Picture Thoroughbred racing as a multiplex cinema, showing a wide variety of movies over the past several months. Unfortunately, many of them have been ill-timed and offensive to a number of people. Therefore, it is important during these precarious times for the sport to tread carefully when it comes to public perception.
Any one of the films the sport has presented recently would be considered ill-advised, but for all of them to be shown within weeks of each other indicates how poor racing’s timing is, and how judicious it must be in the choices it makes.
Listed below are several of the films in question. I admit this format may seem a bit contrived, but commentary alone has -- pardon the cliché -- fallen on deaf ears.
For Whom the Belle Tolls – It tolls for a gallant filly. The Eight Belles tragedy created the biggest uproar since The Passion of the Christ, except nobody liked this one. When animal rights people, including a hardcore group of misinformed PETA members, protested vehemently against racing, comparing it to dog fighting, high-ranking members of the sport needed to step forward and defend its honor, while pointing out to PETA why their fury was misplaced and based mostly on misguided passion rather than facts. Not one ever came forward.
Witness for the Prosecution – With defense witnesses like the ones at last week’s congressional hearings, who needs a prosecutor? Once again, racing was abandoned and left exposed by its so-called spokespeople. The congressional subcommittee came armed with heavy ammunition, but it wasn’t needed, because the witnesses – many of them leaders in the industry – fired the bullets for them. This was the Scopes Monkey Trial minus Clarence Darrow, or for Inherit the Wind fans, Spencer Tracy. Was there no one among this hand-picked (by the subcommittee) group that could defend racing by at least pointing out some of its good points rather that go on ad nauseum about how troubled the sport is and how it needs federal intervention to save it from itself? Yes, racing needed a swift kick in the ass, but let’s hope its leaders who have a more positive outlook on the sport step forward and take action.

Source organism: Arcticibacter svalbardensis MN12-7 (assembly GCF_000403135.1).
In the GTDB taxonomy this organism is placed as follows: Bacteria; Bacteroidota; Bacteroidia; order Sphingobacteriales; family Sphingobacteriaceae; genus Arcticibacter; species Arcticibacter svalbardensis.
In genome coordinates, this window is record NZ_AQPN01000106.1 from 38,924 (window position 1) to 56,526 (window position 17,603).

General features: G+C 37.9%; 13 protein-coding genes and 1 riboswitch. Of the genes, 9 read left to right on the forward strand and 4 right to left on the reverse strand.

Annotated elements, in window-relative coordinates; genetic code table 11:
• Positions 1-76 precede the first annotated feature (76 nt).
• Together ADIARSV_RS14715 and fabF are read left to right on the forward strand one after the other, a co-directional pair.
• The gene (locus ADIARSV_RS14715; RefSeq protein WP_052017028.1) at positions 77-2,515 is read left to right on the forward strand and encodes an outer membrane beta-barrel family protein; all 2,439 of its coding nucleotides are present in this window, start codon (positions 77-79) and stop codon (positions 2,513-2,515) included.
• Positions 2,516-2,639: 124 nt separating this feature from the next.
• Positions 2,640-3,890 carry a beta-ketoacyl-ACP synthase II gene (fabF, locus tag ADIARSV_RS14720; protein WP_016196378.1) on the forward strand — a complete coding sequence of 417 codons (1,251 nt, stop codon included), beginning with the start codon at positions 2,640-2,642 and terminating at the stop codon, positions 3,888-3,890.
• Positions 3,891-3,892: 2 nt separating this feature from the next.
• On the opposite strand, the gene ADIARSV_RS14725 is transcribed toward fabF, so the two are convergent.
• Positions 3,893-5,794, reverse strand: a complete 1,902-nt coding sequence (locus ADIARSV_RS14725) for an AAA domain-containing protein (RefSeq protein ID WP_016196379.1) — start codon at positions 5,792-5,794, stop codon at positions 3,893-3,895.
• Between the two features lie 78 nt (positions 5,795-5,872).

“Whip” Tide – Jeremy Rose has released a statement regarding his actions on June 23, in which he whipped his mount in the face, injuring her eye. Although he claims it was an accident and his statement sounds sincere and extremely apologetic, this was the worst possible time for this to happen. There is no good time for something like this to happen, but, with all the talk now about racing’s cruelty and cries for abolishing the whip, could there have been a worse time? Rose’s six-month suspension, or however long he serves, unfortunately, may be the least of his problems. He will be caught in the undertow of public protest and swept away to who knows where. We all remember Rose for his and Afleet Alex’s miraculous escape from disaster in the 2005 Preakness Stakes, so, perhaps, the memory of that incident will eventually get him back in good standing.